One of the most challenging aspects of caregiving is learning to cope with and understand the behaviors associated with dementia. Communicating with a person with dementia can be uncomfortable at times and it’s perfectly normal for caregivers to feel reluctant to admit their feelings.
It’s important to understand that there are some dementia behaviors that are not within your power to change, but changing the way you communicate can make a positive difference in your daily routine and increase your self-confidence. The Family Caregiver Alliance recommends these communication tips for caregivers:
Ten Tips for Communicating with a Person with Dementia
- Get the person’s attention. Reduce noise and distractions by turning off the TV, music, closing the door or moving to a quieter area. Before you speak, make sure you have the person’s attention, addressing them by name and identifying yourself by name and relation. If the person is seated, get down to their level and be sure to maintain eye contact.
- Interact in a positive mood. Your body language and your attitude communicate your feelings and thoughts stronger than your words. Set a positive mood by speaking to your loved one in a respectful and pleasant manner. Show your affection and convey your message with facial expressions, tone of voice and physical touch.
- Express your message clearly. Use simple words and sentences and speak in a reassuring tone, slowly and distinctly. Try not to raise your voice higher and louder. If the person is not understanding you the first time, use the same wording to repeat your message or question. If he or she still doesn’t understand, wait a few minutes and phrase the question a different way. Use specific names for people and places, instead of pronouns (he, she, they) or abbreviations.
- Ask simple, easy to answer questions. Questions with a yes or no answer work best, as well as asking one question at a time. Refrain from giving too many choices or asking open-ended questions. For example, ask, “Would you like to wear your pink shirt or your white shirt?” Even better, show the choices. A visual display can help clarify your question and often guide a response.
- Listen with your ears, eyes and heart. It may take a while for your loved one to answer you. Patience is important. If he/she is struggling with an answer, it’s okay to suggest words. Watch for body language and non-verbal cues and respond appropriately. Always try to listen for the meaning and feelings behind the words.
- Arrange activities into a series of steps. This can make tasks involving many steps much more manageable. Encourage your loved one to do what he/she can and gently remind about any steps that tend to be forgotten. Provide assistance with steps that can no longer be done alone. Visual cues are helpful such as showing with your hands where to place the dinner plate.
- When the going gets tough, distract and redirect. Try changing the subject or the environment when your loved one becomes upset or agitated. Connecting with feelings is important before you redirect. You might say, “I see your feeling sad- I’m sorry you’re upset right now. Let’s go get a snack.”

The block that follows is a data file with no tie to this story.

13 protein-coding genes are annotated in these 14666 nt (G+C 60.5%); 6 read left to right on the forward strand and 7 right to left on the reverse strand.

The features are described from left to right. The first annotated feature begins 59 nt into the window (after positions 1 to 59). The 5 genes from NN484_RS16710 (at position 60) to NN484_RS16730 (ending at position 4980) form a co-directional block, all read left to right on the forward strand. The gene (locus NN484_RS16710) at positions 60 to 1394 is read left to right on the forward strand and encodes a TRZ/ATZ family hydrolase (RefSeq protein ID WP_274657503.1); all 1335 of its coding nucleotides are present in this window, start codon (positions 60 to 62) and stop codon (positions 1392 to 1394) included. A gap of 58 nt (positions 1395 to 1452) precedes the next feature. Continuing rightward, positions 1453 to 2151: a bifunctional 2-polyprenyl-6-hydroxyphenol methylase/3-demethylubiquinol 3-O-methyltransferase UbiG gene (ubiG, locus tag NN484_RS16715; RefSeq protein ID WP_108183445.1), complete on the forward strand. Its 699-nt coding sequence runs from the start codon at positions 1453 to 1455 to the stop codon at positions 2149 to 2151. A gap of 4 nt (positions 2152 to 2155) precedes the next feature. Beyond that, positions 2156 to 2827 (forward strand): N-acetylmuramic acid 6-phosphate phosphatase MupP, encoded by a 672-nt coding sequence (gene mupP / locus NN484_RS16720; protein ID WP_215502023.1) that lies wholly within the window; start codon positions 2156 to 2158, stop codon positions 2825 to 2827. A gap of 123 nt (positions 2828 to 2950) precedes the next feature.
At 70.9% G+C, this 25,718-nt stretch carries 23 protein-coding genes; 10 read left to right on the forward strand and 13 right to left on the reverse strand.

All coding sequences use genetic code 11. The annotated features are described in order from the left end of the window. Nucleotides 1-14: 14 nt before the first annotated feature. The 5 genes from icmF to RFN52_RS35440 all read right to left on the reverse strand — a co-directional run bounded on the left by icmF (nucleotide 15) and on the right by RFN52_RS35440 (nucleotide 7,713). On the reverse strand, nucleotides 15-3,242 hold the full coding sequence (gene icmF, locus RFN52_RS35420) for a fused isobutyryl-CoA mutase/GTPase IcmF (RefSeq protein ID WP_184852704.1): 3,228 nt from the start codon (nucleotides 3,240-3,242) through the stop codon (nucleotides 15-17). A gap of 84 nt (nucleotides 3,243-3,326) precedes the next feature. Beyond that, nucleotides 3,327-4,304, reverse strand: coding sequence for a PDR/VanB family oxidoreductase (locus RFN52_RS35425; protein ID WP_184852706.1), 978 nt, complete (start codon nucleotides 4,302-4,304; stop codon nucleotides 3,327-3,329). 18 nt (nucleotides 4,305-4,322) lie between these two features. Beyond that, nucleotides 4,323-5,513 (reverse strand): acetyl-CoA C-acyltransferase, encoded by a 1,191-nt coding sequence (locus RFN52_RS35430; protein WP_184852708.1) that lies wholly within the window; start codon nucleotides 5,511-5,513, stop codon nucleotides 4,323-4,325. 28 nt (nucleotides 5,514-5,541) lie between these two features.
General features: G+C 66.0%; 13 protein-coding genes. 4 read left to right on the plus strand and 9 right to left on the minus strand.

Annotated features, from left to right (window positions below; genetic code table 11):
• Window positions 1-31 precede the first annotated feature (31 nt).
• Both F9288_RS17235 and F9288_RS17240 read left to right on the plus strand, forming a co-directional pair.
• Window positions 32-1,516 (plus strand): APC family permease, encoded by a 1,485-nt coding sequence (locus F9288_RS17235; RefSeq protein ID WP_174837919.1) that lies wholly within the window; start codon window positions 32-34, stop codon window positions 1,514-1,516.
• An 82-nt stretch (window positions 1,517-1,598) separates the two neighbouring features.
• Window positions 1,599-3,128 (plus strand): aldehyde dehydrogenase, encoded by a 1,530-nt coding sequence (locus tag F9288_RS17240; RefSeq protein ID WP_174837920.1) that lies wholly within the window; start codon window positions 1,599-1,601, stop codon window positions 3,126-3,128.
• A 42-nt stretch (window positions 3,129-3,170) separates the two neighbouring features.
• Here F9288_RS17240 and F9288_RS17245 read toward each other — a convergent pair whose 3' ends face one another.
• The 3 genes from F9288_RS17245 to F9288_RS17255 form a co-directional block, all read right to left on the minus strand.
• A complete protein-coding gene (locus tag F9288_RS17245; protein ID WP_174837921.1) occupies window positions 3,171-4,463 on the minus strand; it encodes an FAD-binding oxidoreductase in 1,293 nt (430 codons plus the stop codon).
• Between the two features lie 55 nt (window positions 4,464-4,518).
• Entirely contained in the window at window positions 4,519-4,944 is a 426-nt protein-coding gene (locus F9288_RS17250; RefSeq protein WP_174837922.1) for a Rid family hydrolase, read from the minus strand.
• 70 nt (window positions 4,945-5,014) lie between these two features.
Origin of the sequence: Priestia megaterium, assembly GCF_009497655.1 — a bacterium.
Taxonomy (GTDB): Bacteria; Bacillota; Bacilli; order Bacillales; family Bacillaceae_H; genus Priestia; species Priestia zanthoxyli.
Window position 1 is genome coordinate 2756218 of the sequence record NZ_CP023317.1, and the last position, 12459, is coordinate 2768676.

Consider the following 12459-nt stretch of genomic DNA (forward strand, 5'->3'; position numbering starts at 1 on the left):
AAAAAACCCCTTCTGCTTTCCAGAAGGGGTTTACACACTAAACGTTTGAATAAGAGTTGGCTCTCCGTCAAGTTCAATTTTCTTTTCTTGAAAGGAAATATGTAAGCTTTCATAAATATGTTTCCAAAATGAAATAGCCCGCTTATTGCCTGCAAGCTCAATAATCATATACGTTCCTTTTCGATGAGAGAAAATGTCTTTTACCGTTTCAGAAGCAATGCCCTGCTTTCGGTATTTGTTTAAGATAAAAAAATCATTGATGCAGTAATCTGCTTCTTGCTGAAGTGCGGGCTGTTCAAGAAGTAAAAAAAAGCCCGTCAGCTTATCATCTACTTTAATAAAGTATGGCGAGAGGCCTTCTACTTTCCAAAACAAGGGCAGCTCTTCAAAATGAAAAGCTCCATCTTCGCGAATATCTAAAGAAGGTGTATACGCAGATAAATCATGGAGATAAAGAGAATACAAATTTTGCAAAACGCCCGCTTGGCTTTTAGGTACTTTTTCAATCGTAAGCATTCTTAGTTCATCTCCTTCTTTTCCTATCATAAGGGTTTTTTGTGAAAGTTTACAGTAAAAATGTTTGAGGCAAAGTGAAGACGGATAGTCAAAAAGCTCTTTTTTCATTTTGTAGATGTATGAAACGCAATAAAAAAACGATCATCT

- Keep affection and reassurance in your response. People with dementia often feel unsure of themselves, confused or anxious. They often mix up reality and may recall things that never really happened. Avoid trying to convince them they are wrong. Remain focused on the feelings they are showing (which are real) and respond with verbal and physical expressions of comfort, reassurance and support. Sometimes holding hands, hugging or praise will get the person to respond when all else fails.
- Remember the good old days. Retelling the past can be a soothing and positive activity. Many people with dementia many not remember what happened 40 minutes ago, but they can clearly remember their lives 40 years earlier. With this in mind, avoid asking questions that rely on short-term memory, such as asking the person what they had for breakfast. Instead, try asking general questions about the distant past, as this information is more likely to be retained.
- Maintain your sense of humor. Use humor whenever possible, but never at the person’s expense. People with dementia are likely to retain their social skills and are usually delighted to laugh along with you.
If you are faced with certain dementia-associated behaviors such as agitation, wandering, verbal outbursts, repetitive speech, paranoia and/or sleeplessness, here are some things to remember:
- Communicate with the doctor about new behaviors.
- Behavior has a purpose and is often triggered.
- Changing our own behavior will often result in a change in our loved one’s behavior.
- Try to accommodate the behavior, not control it.
- Get support from others.
Also remember that even though it may be difficult to find time to focus on yourself and your own needs, it’s very important that you do in order to prevent burnout and frustration.
For more information about caring for a loved one with dementia, we invite you to watch our webinar video presented by Capital Nursing Education.